Themes and Meanings

(Critical Guide to British Fiction)

One of the primary concerns of Shuttlecock is the nature of truth seen in the relation between truth and information. Do the discovered facts of his father’s buried past add up to a positive gain for Prentis about the “truth” of that past? Not really, since he (as well as the reader) never knows if the facts have been interpreted correctly—the questionably verifying file is burned, unseen by Prentis. Yet, almost as if accepting that the severance between information and truth were a prerequisite, Prentis’ inability or unwillingness to discover the true nature of the past is followed by a gaining of power and control over the conveyance of information. In the bureaucratic environment of Shuttlecock, the desire for information becomes obsessive; even in its fragmentary forms, it is the ultimate signifier of a “reality” where the personal and the familial are either buried or accessible only through the mastery of information.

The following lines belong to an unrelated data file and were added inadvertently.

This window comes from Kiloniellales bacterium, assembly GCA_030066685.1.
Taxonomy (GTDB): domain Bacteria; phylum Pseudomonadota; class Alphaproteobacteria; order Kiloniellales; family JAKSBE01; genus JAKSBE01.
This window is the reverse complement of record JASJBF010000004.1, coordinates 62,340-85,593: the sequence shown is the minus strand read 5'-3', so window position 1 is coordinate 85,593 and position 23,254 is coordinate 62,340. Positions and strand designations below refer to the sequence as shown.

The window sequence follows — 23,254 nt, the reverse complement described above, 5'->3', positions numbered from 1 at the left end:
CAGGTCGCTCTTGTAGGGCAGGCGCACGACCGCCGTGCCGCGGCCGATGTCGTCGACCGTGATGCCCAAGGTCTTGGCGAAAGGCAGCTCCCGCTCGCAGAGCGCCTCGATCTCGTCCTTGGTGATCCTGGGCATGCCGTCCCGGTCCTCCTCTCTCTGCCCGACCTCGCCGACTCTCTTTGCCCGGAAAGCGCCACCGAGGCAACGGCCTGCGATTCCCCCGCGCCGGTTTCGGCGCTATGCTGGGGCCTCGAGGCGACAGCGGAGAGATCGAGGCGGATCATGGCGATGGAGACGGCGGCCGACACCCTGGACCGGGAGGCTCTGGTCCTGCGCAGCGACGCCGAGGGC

Graham Swift suggests, through the imagery of the novel, that a world structured along these lines is sterile and denatured. The parks and commons described in Shuttlecock appear as ironic oases in a desert of paper, files, facts, and bureaucratic conspiracies. The asylum where Prentis, Sr., lives is placed in a pastoral setting, and the woods to which he “escapes” from the POW camp provide a kind of natural refuge to the fleeing man who has been reduced to a beast by torture and intimidation; in all these instances, however, nature, as such, becomes a reflection of an impoverished human nature. Like the past, nature seems to be a repository which has been relinquished or repressed in favor of an access to the power and superficiality of bureaucratic life. Even when Prentis and his wife make love in the dunes of a nearly deserted beach at the close of the novel, “nature” is portrayed in the form of a cliche, a Hollywood backdrop against which Prentis’ successful entrance into adulthood and authority is played out. In Shuttlecock, Swift presents an ironic, somewhat cynical view of modern life as bereft of depth and feeling but filled with an insatiable desire for the “knowledge” that paper chases bring about.